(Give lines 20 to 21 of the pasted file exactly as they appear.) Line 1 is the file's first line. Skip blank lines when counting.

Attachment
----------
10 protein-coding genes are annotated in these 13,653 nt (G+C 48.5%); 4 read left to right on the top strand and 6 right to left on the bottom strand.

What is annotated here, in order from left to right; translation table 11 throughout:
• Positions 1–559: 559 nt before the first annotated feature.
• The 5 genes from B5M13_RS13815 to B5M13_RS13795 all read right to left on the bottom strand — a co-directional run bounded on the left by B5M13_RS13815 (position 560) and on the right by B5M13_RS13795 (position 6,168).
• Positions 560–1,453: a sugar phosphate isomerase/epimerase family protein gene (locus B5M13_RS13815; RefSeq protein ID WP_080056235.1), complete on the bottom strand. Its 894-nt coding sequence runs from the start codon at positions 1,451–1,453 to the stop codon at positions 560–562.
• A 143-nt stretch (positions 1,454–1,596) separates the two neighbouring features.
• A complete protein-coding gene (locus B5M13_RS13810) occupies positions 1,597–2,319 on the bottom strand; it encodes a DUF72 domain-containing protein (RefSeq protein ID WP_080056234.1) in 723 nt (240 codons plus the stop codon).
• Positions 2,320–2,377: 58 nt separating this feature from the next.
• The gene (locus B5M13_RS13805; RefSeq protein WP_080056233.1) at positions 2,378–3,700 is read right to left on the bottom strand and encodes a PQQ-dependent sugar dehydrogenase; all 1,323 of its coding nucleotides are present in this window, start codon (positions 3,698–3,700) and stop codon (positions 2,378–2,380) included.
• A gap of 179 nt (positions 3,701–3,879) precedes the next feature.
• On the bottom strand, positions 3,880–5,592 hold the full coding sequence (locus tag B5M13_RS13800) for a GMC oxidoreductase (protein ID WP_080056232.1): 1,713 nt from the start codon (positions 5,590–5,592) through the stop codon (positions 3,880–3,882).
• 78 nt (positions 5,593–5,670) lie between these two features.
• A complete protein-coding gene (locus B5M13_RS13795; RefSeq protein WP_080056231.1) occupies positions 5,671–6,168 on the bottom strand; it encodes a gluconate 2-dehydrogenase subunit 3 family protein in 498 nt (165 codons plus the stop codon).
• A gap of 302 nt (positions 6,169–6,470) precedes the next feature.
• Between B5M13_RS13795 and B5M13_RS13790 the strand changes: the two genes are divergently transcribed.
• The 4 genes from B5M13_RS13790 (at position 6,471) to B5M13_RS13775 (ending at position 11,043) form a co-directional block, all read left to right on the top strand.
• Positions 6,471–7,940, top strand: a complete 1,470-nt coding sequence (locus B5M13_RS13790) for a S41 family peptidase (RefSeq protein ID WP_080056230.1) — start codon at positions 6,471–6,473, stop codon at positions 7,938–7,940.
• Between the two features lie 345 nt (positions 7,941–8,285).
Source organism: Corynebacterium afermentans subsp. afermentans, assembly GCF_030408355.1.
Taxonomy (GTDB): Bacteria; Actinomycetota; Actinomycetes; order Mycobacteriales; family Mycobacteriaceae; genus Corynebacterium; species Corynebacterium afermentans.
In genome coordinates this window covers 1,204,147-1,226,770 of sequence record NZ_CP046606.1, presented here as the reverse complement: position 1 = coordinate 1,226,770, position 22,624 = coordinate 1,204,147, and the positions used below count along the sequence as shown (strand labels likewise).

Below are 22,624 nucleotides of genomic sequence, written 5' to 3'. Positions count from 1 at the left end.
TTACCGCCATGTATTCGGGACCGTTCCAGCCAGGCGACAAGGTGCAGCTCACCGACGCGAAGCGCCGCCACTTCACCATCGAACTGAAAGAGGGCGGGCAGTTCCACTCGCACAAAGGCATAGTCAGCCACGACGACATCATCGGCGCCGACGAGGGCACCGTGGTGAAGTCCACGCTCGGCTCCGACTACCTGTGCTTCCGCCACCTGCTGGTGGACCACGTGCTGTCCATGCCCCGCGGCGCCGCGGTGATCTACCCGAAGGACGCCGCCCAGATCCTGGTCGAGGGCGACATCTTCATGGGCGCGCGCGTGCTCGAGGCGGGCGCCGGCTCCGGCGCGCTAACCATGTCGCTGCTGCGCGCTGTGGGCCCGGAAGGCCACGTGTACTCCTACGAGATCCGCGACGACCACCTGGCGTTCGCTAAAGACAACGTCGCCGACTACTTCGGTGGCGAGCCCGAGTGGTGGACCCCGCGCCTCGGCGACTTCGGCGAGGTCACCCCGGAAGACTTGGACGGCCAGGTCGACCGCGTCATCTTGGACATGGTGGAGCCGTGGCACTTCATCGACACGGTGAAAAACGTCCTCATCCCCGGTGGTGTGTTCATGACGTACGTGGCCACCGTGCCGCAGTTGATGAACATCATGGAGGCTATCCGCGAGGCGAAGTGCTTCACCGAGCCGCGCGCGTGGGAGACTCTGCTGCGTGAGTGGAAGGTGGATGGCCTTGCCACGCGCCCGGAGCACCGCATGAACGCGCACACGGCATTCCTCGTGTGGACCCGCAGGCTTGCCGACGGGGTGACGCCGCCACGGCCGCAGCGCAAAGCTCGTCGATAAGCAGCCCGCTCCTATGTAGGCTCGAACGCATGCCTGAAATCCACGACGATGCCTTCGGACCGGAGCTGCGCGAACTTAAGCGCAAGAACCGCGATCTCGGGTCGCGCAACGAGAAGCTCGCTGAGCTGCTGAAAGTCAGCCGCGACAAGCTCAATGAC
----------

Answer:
Taxonomy (GTDB): Bacteria; Actinomycetota; Actinomycetes; order Mycobacteriales; family Mycobacteriaceae; genus Corynebacterium; species Corynebacterium afermentans.
In genome coordinates this window covers 1,204,147-1,226,770 of sequence record NZ_CP046606.1, presented here as the reverse complement: position 1 = coordinate 1,226,770, position 22,624 = coordinate 1,204,147, and the positions used below count along the sequence as shown (strand labels likewise).